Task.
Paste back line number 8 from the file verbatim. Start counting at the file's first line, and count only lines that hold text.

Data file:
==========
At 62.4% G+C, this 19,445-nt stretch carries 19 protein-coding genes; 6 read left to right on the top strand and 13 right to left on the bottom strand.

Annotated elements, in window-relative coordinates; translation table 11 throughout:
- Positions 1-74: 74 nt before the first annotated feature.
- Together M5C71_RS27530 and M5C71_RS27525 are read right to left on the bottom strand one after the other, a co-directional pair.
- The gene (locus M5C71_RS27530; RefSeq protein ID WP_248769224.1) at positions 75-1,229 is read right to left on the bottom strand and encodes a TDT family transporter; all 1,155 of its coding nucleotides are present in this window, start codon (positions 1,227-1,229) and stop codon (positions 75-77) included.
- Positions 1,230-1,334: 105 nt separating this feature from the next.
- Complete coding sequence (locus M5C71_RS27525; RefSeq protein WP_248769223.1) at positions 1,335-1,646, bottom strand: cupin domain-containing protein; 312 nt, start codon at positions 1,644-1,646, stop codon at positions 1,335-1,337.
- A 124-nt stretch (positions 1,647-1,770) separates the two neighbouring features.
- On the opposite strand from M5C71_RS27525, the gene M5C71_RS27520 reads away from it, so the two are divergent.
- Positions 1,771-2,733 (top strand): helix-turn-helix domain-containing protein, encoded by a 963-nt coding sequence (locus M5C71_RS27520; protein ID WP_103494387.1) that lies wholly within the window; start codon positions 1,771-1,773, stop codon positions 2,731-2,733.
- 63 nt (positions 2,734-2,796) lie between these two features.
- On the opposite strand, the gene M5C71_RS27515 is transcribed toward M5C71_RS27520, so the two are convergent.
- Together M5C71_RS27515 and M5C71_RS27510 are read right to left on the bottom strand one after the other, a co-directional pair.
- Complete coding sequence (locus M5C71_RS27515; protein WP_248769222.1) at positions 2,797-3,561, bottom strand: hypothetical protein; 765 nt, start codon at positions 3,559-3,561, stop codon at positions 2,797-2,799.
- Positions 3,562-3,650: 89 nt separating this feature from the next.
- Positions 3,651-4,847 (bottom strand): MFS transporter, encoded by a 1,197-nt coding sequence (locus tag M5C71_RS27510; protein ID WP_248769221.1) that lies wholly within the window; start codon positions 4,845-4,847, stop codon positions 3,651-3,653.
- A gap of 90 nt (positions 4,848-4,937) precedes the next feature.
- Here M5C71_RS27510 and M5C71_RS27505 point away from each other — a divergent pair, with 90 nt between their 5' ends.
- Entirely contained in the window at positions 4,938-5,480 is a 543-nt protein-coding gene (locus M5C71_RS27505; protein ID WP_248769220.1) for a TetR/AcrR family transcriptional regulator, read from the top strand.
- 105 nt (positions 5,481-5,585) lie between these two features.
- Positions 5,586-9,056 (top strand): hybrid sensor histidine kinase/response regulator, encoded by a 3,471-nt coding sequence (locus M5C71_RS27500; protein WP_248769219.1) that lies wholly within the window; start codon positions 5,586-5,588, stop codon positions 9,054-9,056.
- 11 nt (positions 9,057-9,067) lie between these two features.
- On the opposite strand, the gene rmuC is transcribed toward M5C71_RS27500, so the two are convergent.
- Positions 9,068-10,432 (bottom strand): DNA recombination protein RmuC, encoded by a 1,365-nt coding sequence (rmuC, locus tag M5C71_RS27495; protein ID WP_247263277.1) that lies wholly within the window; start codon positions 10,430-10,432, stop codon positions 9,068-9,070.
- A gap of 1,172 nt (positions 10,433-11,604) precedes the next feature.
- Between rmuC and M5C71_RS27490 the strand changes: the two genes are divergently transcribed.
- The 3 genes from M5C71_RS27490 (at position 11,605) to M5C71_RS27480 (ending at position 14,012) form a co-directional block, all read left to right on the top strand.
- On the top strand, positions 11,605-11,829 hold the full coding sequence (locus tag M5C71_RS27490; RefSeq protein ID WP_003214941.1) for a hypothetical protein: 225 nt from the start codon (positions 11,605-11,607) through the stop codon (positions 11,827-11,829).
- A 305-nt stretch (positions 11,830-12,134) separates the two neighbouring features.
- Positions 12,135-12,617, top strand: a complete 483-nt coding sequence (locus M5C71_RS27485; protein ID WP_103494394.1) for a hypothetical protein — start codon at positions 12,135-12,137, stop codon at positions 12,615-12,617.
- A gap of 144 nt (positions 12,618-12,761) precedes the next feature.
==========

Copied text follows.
- A 124-nt stretch (positions 1,647-1,770) separates the two neighbouring features.